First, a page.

As with the overall process of planning for retirement income, there are certain important factors external to Social Security benefits that you need to take into account while planning when to file for benefits. In the list below I will detail some of these factors and why they are important to the process.
Important Factors When Planning Social Security Filing
Pension income. Pension income must be considered with special care when planning your Social Security filing strategy. Often, pensions will increase in value up to a certain age of commencement and then there are no increases after that age. Coordinating your pension with your Social Security benefits can enhance your overall income stream – since a pension is generally a guaranteed source of income for yourself and possibly your spouse.
In addition, since many pensions are not indexed for inflation, meaning that there are no Cost-of-Living-Adjustments (COLAs), it probably makes a great deal of sense to maximize the amount that you can receive from this source. Depending upon your needs, starting Social Security benefits earlier could provide you with the income you need in order to maximize your pension.
Personal Assets. Funds that you have saved over the years can help you to bridge the gap between your current age (if you’re stopping work) and the age that maximizes your Social Security benefits (and pension benefits, as noted above). While it may be difficult to stomach, it may work in your favor to start taking some funds from your retirement plans (IRAs, 401(k)s, and the like) or taxable investment or savings accounts.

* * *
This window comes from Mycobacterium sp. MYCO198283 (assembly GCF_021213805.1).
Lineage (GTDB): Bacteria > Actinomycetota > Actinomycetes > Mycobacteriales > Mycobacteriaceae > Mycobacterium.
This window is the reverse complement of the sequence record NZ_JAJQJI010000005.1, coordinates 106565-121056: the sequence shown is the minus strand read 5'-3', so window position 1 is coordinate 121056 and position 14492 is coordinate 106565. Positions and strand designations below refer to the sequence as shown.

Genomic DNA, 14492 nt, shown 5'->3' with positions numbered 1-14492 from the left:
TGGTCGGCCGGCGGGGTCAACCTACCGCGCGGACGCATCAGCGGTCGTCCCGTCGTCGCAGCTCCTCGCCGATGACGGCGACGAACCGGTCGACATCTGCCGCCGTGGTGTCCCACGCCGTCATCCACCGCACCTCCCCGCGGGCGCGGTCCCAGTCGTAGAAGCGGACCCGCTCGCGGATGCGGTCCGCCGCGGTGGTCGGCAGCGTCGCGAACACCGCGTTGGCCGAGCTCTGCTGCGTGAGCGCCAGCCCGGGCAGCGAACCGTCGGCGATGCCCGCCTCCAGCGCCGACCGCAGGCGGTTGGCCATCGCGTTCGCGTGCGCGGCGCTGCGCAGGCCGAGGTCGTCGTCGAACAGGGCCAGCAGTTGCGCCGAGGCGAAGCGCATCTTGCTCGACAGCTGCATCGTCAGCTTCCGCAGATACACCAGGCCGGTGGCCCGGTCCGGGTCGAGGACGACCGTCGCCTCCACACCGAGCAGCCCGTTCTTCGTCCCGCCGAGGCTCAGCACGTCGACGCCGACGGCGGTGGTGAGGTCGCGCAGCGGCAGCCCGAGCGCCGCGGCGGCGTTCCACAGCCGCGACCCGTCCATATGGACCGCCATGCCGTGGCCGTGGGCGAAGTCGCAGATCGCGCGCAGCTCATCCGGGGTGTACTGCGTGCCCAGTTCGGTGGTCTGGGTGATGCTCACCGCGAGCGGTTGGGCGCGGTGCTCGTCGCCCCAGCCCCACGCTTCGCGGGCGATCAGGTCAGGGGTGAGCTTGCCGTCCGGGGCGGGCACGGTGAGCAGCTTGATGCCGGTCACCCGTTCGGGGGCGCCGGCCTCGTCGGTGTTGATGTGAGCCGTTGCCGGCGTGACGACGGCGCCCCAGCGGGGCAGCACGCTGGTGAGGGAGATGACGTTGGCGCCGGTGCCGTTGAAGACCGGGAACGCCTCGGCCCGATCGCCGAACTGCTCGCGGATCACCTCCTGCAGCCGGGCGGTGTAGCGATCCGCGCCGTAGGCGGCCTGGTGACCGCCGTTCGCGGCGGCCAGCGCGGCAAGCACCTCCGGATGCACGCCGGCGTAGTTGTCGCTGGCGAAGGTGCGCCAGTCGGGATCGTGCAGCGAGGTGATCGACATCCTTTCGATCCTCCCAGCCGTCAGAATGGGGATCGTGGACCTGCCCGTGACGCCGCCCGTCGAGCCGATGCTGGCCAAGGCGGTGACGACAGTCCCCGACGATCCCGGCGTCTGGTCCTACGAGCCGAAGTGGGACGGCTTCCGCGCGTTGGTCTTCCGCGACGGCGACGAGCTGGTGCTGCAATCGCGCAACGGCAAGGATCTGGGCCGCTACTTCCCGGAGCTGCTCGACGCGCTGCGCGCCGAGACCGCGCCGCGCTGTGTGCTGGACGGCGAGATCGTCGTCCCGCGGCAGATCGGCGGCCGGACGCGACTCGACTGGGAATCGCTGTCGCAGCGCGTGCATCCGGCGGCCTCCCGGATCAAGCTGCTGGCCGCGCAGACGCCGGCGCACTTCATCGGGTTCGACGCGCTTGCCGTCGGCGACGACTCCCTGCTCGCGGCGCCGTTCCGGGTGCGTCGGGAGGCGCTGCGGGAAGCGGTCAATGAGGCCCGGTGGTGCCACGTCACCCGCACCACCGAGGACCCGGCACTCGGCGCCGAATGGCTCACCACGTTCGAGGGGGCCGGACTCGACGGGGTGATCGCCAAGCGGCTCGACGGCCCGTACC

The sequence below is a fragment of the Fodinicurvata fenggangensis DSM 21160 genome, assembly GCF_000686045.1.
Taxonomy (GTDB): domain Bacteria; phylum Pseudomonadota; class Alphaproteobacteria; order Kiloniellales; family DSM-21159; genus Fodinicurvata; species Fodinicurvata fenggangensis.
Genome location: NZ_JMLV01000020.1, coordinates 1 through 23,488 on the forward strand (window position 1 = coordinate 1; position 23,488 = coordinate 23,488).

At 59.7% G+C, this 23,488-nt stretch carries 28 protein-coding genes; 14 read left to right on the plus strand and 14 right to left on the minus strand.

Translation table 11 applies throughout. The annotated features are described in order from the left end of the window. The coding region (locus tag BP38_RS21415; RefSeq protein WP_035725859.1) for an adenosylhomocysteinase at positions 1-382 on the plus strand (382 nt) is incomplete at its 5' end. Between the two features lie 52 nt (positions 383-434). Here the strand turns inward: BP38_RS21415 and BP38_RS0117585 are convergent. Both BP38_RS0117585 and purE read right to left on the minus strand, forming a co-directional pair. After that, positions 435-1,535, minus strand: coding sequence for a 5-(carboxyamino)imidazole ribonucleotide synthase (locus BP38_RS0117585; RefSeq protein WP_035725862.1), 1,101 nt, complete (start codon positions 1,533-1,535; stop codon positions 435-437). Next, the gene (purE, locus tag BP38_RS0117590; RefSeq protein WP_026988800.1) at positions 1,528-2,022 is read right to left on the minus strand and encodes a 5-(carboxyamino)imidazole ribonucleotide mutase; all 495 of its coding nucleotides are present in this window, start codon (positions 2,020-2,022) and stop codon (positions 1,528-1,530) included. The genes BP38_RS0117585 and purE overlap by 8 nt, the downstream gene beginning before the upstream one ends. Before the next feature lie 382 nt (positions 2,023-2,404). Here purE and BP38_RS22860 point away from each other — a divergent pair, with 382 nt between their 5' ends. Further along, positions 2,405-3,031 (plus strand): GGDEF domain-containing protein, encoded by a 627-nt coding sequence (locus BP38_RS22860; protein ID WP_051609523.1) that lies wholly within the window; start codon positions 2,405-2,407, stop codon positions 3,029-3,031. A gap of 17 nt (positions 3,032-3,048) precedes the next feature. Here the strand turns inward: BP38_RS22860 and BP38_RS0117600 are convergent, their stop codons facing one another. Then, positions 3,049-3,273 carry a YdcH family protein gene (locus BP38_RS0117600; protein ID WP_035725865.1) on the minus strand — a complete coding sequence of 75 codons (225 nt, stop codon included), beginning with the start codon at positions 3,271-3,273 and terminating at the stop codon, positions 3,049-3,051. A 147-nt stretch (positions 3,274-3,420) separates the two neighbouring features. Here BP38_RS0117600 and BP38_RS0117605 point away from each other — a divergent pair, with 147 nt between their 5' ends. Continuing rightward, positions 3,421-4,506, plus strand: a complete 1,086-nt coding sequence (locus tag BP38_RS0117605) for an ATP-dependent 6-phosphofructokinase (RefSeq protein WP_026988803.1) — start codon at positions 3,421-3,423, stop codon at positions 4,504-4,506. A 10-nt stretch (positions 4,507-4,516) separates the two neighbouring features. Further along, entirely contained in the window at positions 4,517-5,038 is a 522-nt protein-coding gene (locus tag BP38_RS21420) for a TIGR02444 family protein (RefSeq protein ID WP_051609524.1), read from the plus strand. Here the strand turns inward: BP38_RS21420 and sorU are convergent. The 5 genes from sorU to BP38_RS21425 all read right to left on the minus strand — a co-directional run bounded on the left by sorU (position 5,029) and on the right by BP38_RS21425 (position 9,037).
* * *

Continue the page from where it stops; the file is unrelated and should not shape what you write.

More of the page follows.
This is the reason that you’ve set aside this money over the years – taking distributions from these accounts so that you can delay other benefits may make all the difference. The point is that delaying to increase the amount(s) of your guaranteed income streams is likely very much worth the amount you are taking from the accounts in the long run.
Earnings from working. As you likely have realized, working part time in your retirement could be a good way to maximize your income. As with all income-producing efforts, work, even part-time, can be a very valuable asset. For other types of assets to produce income, there must be a store of value existing in order for the income to flow. In Social Security benefits the store of value is your earnings history; the same goes for pension benefits. With retirement accounts, the amount of savings you’ve built up is the store of value.
Working, at any age, utilizes the store of value of your own experience, skills, and knowledge. Continuing to work produces income from that store of value, income that otherwise would go unrealized.
General health. If your health is declining and the expectation is that your life-span will be somewhat less than the average, this can influence your need to start Social Security benefits earlier rather than later. However, as we’ve discussed in the past, it is not only your own health (e.g., longevity) that is important to consider. The health of your dependent beneficiaries is just as important, if not more so, especially if your Social Security benefit is large enough for others to depend upon it after you’ve passed.
Income requirements. The amount of income that you need to get by and pay your ordinary expenses can also influence your time to file for Social Security benefits. If you just can’t make ends meet using all of your other sources of income, it might be necessary to file for your Social Security benefit before it is maximized.